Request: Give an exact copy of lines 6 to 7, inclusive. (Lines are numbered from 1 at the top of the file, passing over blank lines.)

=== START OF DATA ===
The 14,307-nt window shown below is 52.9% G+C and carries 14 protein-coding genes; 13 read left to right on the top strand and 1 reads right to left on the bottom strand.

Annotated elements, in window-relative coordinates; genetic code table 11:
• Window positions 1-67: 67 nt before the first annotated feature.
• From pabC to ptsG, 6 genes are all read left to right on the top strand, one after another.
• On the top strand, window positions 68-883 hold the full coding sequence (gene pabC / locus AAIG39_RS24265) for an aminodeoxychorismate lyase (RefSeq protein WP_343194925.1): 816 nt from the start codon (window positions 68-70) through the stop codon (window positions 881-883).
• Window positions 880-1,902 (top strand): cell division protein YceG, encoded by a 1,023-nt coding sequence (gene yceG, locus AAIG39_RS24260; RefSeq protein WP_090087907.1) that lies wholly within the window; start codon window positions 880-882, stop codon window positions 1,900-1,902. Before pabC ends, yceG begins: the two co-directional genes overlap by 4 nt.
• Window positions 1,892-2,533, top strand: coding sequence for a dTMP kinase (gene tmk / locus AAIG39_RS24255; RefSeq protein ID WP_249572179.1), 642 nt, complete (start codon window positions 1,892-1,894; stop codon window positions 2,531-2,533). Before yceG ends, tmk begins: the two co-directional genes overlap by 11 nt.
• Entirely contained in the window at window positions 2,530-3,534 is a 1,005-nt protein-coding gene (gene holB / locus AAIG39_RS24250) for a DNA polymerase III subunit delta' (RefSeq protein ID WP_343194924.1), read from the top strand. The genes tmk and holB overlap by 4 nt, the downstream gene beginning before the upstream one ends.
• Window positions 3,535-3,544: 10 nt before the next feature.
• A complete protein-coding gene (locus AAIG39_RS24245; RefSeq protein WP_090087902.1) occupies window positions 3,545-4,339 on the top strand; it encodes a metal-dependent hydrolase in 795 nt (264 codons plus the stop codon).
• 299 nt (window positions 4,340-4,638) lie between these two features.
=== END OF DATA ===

• Window positions 880-1,902 (top strand): cell division protein YceG, encoded by a 1,023-nt coding sequence (gene yceG, locus AAIG39_RS24260; RefSeq protein WP_090087907.1) that lies wholly within the window; start codon window positions 880-882, stop codon window positions 1,900-1,902. Before pabC ends, yceG begins: the two co-directional genes overlap by 4 nt.
• Window positions 1,892-2,533, top strand: coding sequence for a dTMP kinase (gene tmk / locus AAIG39_RS24255; RefSeq protein ID WP_249572179.1), 642 nt, complete (start codon window positions 1,892-1,894; stop codon window positions 2,531-2,533). Before yceG ends, tmk begins: the two co-directional genes overlap by 11 nt.